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Greeks Push On with Sit-ins and Protests Despite Tragic Train Accident

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Thousands of Greek students staged sit-ins and took part in protests in Athens on Friday, demanding justice for those who lost their lives in the country’s most serious train accident.

A passenger train and a freight train crashed in Larissa, Greece, on Tuesday, killing at least 57 people. The passenger train carried approximately 350 passengers, many of whom are still missing.

About 5,000 protesters gathered in the capital outside the offices of network operators Hellenic Train, who took over the entire network in 2017, to express their anger at the decades-old inability to increase the security of the rail network despite near-fatal accidents in the past.

After the protesters put the word “murderers” on the building’s glass facade in red, the crowd screamed angrily. “We are very angry. It is unacceptable that such a horrific incident happened in 2023,” said one of the protesters, Angelos Thomopoulos.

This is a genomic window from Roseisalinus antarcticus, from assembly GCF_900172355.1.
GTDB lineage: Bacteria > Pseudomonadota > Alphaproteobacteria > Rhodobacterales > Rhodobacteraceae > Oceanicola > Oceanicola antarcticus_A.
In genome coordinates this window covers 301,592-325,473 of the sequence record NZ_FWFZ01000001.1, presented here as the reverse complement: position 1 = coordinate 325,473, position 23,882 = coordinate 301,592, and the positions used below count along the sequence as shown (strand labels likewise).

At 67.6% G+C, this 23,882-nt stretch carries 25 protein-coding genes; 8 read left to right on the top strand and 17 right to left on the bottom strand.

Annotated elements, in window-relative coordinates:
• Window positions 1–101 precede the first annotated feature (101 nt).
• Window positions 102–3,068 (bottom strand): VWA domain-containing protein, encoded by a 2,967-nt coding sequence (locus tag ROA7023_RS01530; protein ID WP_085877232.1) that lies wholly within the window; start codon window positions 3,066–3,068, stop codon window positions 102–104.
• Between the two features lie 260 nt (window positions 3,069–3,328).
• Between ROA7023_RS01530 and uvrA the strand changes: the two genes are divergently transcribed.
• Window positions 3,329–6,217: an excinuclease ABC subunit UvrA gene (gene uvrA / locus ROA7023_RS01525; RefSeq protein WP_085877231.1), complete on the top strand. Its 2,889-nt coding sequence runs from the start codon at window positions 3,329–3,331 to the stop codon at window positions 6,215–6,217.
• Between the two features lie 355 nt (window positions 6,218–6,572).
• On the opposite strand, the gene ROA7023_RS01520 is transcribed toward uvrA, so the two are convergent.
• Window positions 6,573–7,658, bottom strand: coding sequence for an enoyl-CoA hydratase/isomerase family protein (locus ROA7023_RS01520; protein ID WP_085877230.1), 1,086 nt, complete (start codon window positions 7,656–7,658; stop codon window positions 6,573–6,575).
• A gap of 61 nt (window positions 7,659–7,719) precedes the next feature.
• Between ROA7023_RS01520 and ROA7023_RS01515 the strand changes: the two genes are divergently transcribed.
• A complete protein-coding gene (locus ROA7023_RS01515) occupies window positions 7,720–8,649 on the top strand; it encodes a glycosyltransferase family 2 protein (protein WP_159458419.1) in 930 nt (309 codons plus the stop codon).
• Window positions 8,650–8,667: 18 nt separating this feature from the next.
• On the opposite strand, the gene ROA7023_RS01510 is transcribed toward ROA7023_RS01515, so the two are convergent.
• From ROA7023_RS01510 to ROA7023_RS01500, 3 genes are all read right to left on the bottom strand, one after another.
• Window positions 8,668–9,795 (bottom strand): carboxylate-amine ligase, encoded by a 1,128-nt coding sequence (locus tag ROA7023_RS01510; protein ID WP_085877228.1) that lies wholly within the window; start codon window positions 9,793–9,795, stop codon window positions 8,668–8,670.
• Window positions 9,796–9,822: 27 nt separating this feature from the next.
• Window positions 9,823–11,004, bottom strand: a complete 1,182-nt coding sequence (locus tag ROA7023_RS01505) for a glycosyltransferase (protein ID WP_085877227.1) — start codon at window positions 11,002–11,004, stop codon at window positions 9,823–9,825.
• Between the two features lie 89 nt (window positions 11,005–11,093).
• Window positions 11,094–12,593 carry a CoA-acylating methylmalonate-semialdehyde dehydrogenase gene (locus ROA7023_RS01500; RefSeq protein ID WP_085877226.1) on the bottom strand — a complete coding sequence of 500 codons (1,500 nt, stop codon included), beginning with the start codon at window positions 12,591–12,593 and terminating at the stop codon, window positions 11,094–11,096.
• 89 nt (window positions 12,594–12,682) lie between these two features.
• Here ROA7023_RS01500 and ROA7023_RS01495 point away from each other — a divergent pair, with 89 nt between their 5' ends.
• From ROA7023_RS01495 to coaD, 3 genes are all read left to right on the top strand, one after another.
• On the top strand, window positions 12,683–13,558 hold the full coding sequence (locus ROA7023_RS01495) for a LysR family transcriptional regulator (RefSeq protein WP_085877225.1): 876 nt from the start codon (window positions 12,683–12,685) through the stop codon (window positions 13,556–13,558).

He told Agence France-Presse (Agence France-Presse) to demand accountability for those involved in these atrocities and not to cover up anything, we are marching today to the streets. The majority of the protesters were university students, many of them the same age as the victims of Tuesday’s collision, the worst train accident in Greek history.

Another protester, Maria Psacelli, said her child was traveling a lot on the same trip to attend university, according to what she told AFP at the Athens rally.

“I’m thinking of the families of the victims,” ​​she said with tears in her eyes. Subsequent protests are planned in Athens and Greece’s second largest city, Thessaloniki.

Most of the victims were students in their twenties returning from a long weekend. Students were staging sit-ins at more than two dozen colleges and university schools across the country.

Black sheets were draped at the entrances to several universities and white roses were thrown on the tracks of the local train station in Larissa. The commander of the Larisa station was arrested on duty at the time of the disaster and charged with negligent homicide.

He has accepted partial responsibility for not rerouting the trains and faces a possible life sentence if convicted. But train unionists note that safety problems on the Athens-Thessaloniki railway have been known for years.

Five years after Greek state-owned railway company Trainose was privatized, sold to Italy’s Ferrovie Dello Stato Italiane, and renamed Hellenic Train, safety mechanisms on the line are still not fully automated. “I was always hesitant to use the train because I knew this line was not safe,” said Aphrodite, a 20-year-old student. The company received a bomb threat on Friday, but it turned out to be a fake one.

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